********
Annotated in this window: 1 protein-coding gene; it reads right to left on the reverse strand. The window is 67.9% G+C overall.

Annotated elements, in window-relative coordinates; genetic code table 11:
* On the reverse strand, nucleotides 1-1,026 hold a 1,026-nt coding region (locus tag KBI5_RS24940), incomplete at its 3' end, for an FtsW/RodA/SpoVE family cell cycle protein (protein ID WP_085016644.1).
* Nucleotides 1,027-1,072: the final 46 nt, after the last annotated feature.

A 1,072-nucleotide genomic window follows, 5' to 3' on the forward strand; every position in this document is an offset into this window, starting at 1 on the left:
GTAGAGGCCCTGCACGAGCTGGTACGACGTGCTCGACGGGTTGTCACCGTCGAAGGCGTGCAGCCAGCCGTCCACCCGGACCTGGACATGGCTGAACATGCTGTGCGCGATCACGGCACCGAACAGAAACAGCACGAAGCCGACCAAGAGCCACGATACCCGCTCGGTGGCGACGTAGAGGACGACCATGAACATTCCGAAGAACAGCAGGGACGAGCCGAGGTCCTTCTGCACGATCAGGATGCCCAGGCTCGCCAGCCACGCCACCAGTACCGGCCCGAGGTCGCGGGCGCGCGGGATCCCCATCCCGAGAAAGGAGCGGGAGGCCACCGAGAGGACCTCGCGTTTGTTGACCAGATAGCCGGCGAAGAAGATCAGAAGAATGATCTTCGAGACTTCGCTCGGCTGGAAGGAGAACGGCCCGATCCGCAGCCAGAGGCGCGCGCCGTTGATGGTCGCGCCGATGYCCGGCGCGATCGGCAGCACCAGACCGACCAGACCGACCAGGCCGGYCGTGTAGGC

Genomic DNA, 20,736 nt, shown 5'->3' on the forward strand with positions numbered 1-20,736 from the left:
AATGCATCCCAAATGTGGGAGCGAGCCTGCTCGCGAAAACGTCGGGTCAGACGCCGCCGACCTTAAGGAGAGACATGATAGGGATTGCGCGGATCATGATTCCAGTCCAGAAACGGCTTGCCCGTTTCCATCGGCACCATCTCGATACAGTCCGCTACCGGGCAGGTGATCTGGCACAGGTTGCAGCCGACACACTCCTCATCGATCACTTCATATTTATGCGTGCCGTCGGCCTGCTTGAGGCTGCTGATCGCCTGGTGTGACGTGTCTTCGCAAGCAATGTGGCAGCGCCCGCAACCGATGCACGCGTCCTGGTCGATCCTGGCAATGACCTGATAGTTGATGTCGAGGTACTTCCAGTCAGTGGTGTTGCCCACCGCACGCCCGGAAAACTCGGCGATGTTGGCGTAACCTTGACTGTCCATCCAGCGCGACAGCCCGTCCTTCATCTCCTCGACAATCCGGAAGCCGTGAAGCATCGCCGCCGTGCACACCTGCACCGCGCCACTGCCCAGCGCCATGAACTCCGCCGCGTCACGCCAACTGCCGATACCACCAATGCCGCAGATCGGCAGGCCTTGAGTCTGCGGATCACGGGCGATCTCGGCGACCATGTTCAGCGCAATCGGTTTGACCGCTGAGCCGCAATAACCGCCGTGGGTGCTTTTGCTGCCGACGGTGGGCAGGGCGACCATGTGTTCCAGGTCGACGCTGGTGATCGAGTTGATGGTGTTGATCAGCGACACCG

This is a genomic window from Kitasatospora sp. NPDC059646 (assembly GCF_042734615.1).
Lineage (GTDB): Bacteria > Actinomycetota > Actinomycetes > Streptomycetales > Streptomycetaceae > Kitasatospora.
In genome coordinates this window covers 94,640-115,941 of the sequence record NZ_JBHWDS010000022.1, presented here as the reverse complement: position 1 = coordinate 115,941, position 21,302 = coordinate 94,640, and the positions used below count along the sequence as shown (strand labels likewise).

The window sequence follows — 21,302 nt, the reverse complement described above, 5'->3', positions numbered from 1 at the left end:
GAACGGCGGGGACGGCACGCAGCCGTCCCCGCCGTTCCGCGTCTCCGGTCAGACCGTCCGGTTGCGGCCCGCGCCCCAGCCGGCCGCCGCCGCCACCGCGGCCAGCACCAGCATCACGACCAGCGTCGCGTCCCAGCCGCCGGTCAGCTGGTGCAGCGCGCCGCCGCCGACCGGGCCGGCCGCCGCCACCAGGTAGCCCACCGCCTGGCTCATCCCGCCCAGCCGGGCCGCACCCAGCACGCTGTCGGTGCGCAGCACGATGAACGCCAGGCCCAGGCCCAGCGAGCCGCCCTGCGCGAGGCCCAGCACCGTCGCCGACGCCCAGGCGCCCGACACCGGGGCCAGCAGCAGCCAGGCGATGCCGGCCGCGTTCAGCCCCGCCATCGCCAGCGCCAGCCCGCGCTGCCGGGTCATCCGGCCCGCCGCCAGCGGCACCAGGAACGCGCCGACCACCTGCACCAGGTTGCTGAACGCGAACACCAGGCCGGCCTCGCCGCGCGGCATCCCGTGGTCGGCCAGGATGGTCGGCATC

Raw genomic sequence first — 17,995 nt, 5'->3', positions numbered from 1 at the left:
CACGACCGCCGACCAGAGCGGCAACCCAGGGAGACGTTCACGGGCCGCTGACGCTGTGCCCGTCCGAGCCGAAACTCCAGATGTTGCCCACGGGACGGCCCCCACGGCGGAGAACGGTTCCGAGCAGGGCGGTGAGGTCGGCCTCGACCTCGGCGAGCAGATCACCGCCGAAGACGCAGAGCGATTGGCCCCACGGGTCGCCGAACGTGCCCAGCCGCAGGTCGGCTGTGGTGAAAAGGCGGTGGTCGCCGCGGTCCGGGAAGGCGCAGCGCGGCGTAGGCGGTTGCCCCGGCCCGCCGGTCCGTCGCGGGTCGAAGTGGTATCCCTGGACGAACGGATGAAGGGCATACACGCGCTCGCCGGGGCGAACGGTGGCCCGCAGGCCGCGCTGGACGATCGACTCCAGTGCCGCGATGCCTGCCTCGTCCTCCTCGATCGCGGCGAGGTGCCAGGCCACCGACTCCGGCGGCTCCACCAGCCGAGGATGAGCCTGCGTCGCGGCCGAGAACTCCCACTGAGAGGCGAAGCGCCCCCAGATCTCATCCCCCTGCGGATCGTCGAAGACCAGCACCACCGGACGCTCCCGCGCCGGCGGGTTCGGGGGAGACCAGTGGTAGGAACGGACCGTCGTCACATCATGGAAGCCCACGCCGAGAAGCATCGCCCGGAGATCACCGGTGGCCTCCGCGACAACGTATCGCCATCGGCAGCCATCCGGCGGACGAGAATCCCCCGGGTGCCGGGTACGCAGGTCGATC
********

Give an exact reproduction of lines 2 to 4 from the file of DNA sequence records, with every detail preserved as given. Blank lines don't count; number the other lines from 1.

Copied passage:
Annotated elements, in window-relative coordinates; genetic code table 11:
* On the reverse strand, nucleotides 1-1,026 hold a 1,026-nt coding region (locus tag KBI5_RS24940), incomplete at its 3' end, for an FtsW/RodA/SpoVE family cell cycle protein (protein ID WP_085016644.1).
* Nucleotides 1,027-1,072: the final 46 nt, after the last annotated feature.